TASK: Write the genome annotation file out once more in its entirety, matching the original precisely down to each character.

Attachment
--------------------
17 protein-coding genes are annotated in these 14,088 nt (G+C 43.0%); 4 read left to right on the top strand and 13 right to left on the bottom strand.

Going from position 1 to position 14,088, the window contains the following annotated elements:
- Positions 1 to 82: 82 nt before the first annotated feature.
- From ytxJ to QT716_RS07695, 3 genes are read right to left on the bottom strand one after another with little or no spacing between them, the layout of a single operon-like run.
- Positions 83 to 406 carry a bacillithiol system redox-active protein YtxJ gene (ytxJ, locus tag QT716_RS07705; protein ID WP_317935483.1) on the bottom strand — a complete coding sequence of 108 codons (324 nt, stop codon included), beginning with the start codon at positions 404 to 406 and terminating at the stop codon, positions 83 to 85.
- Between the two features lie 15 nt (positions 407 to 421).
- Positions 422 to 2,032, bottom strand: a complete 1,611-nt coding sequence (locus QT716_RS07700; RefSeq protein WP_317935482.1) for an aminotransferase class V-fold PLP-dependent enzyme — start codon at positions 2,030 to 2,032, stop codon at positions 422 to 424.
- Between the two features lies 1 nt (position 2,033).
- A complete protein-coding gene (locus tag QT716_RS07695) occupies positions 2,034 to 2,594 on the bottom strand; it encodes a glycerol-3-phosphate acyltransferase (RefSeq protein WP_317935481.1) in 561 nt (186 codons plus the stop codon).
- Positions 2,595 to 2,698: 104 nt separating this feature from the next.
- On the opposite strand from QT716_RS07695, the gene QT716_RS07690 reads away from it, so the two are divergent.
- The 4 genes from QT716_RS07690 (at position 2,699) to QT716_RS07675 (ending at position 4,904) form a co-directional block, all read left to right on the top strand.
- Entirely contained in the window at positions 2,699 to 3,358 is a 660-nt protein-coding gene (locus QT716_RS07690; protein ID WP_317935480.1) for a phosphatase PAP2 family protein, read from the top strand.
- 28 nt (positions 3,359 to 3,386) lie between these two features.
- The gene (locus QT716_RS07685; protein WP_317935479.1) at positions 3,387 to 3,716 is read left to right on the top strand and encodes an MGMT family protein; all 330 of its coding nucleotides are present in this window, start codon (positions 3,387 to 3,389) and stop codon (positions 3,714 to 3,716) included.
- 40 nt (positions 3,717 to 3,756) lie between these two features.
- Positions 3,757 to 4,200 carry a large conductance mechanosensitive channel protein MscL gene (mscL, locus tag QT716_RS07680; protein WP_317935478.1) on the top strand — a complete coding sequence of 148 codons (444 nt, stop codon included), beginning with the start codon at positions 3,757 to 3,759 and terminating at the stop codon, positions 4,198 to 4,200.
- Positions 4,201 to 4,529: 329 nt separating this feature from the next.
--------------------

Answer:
17 protein-coding genes are annotated in these 14,088 nt (G+C 43.0%); 4 read left to right on the top strand and 13 right to left on the bottom strand.

Going from position 1 to position 14,088, the window contains the following annotated elements:
- Positions 1 to 82: 82 nt before the first annotated feature.
- From ytxJ to QT716_RS07695, 3 genes are read right to left on the bottom strand one after another with little or no spacing between them, the layout of a single operon-like run.
- Positions 83 to 406 carry a bacillithiol system redox-active protein YtxJ gene (ytxJ, locus tag QT716_RS07705; protein ID WP_317935483.1) on the bottom strand — a complete coding sequence of 108 codons (324 nt, stop codon included), beginning with the start codon at positions 404 to 406 and terminating at the stop codon, positions 83 to 85.
- Between the two features lie 15 nt (positions 407 to 421).
- Positions 422 to 2,032, bottom strand: a complete 1,611-nt coding sequence (locus QT716_RS07700; RefSeq protein WP_317935482.1) for an aminotransferase class V-fold PLP-dependent enzyme — start codon at positions 2,030 to 2,032, stop codon at positions 422 to 424.
- Between the two features lies 1 nt (position 2,033).
- A complete protein-coding gene (locus tag QT716_RS07695) occupies positions 2,034 to 2,594 on the bottom strand; it encodes a glycerol-3-phosphate acyltransferase (RefSeq protein WP_317935481.1) in 561 nt (186 codons plus the stop codon).
- Positions 2,595 to 2,698: 104 nt separating this feature from the next.
- On the opposite strand from QT716_RS07695, the gene QT716_RS07690 reads away from it, so the two are divergent.
- The 4 genes from QT716_RS07690 (at position 2,699) to QT716_RS07675 (ending at position 4,904) form a co-directional block, all read left to right on the top strand.
- Entirely contained in the window at positions 2,699 to 3,358 is a 660-nt protein-coding gene (locus QT716_RS07690; protein ID WP_317935480.1) for a phosphatase PAP2 family protein, read from the top strand.
- 28 nt (positions 3,359 to 3,386) lie between these two features.
- The gene (locus QT716_RS07685; protein WP_317935479.1) at positions 3,387 to 3,716 is read left to right on the top strand and encodes an MGMT family protein; all 330 of its coding nucleotides are present in this window, start codon (positions 3,387 to 3,389) and stop codon (positions 3,714 to 3,716) included.
- 40 nt (positions 3,717 to 3,756) lie between these two features.
- Positions 3,757 to 4,200 carry a large conductance mechanosensitive channel protein MscL gene (mscL, locus tag QT716_RS07680; protein WP_317935478.1) on the top strand — a complete coding sequence of 148 codons (444 nt, stop codon included), beginning with the start codon at positions 3,757 to 3,759 and terminating at the stop codon, positions 4,198 to 4,200.
- Positions 4,201 to 4,529: 329 nt separating this feature from the next.